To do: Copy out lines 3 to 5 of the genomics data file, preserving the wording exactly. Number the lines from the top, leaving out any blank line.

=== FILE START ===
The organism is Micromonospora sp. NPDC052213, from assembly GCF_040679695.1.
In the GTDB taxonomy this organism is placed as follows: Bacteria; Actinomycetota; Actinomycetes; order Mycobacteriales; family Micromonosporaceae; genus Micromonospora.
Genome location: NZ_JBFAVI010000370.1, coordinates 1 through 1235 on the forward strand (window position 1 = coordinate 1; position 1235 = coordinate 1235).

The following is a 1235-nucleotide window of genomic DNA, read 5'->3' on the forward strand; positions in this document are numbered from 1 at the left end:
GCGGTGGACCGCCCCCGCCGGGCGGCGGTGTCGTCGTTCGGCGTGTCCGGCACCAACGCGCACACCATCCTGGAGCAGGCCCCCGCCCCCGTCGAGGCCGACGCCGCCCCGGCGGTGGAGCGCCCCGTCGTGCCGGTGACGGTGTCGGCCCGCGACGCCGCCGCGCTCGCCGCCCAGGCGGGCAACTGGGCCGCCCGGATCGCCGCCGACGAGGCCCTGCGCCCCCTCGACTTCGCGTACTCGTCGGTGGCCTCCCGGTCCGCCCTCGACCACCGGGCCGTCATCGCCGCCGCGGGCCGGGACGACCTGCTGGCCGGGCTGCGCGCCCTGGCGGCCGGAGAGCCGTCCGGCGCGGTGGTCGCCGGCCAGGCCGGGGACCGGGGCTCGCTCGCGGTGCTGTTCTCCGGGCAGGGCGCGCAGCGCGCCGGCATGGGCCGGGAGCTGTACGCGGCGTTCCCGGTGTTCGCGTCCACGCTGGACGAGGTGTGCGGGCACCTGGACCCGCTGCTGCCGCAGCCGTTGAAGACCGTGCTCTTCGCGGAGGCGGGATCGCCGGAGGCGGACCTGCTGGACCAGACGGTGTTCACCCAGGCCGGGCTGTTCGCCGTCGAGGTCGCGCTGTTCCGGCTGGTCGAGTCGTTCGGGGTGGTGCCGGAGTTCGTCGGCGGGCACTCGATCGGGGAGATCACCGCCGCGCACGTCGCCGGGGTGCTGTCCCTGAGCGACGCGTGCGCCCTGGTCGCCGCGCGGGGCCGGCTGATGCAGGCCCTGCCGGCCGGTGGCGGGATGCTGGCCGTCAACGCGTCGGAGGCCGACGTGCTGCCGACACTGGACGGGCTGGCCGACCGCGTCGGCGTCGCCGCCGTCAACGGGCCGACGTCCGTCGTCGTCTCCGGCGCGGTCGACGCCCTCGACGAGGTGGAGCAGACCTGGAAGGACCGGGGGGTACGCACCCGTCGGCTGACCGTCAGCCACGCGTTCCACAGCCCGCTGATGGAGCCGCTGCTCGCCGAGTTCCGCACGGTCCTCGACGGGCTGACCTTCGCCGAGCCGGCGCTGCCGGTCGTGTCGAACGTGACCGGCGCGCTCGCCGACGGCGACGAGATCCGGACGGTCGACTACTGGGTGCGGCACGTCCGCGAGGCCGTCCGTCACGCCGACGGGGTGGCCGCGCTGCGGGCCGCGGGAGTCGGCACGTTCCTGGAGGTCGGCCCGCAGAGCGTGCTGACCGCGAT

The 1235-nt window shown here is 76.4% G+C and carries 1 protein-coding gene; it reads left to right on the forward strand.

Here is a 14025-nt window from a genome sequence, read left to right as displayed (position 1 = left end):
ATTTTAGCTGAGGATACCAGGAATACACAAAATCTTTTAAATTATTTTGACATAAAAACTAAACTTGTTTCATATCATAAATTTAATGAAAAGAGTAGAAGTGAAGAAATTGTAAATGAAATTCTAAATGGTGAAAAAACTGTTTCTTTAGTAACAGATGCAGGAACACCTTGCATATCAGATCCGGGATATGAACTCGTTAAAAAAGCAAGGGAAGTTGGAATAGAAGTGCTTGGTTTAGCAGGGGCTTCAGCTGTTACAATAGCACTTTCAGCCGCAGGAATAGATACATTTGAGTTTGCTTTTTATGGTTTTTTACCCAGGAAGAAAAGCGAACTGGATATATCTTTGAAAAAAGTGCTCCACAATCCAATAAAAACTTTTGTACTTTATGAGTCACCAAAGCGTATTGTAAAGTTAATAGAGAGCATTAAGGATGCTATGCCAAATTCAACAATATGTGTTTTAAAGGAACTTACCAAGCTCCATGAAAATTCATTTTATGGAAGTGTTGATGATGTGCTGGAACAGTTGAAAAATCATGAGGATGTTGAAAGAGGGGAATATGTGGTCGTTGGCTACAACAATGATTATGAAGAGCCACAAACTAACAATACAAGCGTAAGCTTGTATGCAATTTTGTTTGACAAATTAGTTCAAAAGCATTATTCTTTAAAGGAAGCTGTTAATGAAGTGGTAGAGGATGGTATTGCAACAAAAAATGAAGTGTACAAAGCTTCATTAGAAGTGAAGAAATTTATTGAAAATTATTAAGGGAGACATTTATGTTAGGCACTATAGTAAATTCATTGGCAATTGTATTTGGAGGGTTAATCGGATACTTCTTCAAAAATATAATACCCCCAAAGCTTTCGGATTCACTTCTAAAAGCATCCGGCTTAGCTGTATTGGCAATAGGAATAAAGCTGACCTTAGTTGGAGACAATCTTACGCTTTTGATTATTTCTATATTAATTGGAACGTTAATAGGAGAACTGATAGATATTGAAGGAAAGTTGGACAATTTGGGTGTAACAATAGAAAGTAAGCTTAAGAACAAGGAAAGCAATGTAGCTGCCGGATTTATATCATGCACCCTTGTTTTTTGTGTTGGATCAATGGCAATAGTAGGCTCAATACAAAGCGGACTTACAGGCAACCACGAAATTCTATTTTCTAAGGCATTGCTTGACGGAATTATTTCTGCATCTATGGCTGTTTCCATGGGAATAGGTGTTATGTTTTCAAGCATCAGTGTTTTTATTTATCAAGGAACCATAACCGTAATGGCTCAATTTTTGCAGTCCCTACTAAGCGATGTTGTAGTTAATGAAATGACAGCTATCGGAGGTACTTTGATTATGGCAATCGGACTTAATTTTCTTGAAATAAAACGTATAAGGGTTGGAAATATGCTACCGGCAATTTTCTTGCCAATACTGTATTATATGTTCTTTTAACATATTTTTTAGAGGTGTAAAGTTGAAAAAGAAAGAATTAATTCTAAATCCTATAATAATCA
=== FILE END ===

Genome location: NZ_JBFAVI010000370.1, coordinates 1 through 1235 on the forward strand (window position 1 = coordinate 1; position 1235 = coordinate 1235).

The following is a 1235-nucleotide window of genomic DNA, read 5'->3' on the forward strand; positions in this document are numbered from 1 at the left end:
GCGGTGGACCGCCCCCGCCGGGCGGCGGTGTCGTCGTTCGGCGTGTCCGGCACCAACGCGCACACCATCCTGGAGCAGGCCCCCGCCCCCGTCGAGGCCGACGCCGCCCCGGCGGTGGAGCGCCCCGTCGTGCCGGTGACGGTGTCGGCCCGCGACGCCGCCGCGCTCGCCGCCCAGGCGGGCAACTGGGCCGCCCGGATCGCCGCCGACGAGGCCCTGCGCCCCCTCGACTTCGCGTACTCGTCGGTGGCCTCCCGGTCCGCCCTCGACCACCGGGCCGTCATCGCCGCCGCGGGCCGGGACGACCTGCTGGCCGGGCTGCGCGCCCTGGCGGCCGGAGAGCCGTCCGGCGCGGTGGTCGCCGGCCAGGCCGGGGACCGGGGCTCGCTCGCGGTGCTGTTCTCCGGGCAGGGCGCGCAGCGCGCCGGCATGGGCCGGGAGCTGTACGCGGCGTTCCCGGTGTTCGCGTCCACGCTGGACGAGGTGTGCGGGCACCTGGACCCGCTGCTGCCGCAGCCGTTGAAGACCGTGCTCTTCGCGGAGGCGGGATCGCCGGAGGCGGACCTGCTGGACCAGACGGTGTTCACCCAGGCCGGGCTGTTCGCCGTCGAGGTCGCGCTGTTCCGGCTGGTCGAGTCGTTCGGGGTGGTGCCGGAGTTCGTCGGCGGGCACTCGATCGGGGAGATCACCGCCGCGCACGTCGCCGGGGTGCTGTCCCTGAGCGACGCGTGCGCCCTGGTCGCCGCGCGGGGCCGGCTGATGCAGGCCCTGCCGGCCGGTGGCGGGATGCTGGCCGTCAACGCGTCGGAGGCCGACGTGCTGCCGACACTGGACGGGCTGGCCGACCGCGTCGGCGTCGCCGCCGTCAACGGGCCGACGTCCGTCGTCGTCTCCGGCGCGGTCGACGCCCTCGACGAGGTGGAGCAGACCTGGAAGGACCGGGGGGTACGCACCCGTCGGCTGACCGTCAGCCACGCGTTCCACAGCCCGCTGATGGAGCCGCTGCTCGCCGAGTTCCGCACGGTCCTCGACGGGCTGACCTTCGCCGAGCCGGCGCTGCCGGTCGTGTCGAACGTGACCGGCGCGCTCGCCGACGGCGACGAGATCCGGACGGTCGACTACTGGGTGCGGCACGTCCGCGAGGCCGTCCGTCACGCCGACGGGGTGGCCGCGCTGCGGGCCGCGGGAGTCGGCACGTTCCTGGAGGTCGGCCCGCAGAGCGTGCTGACCGCGAT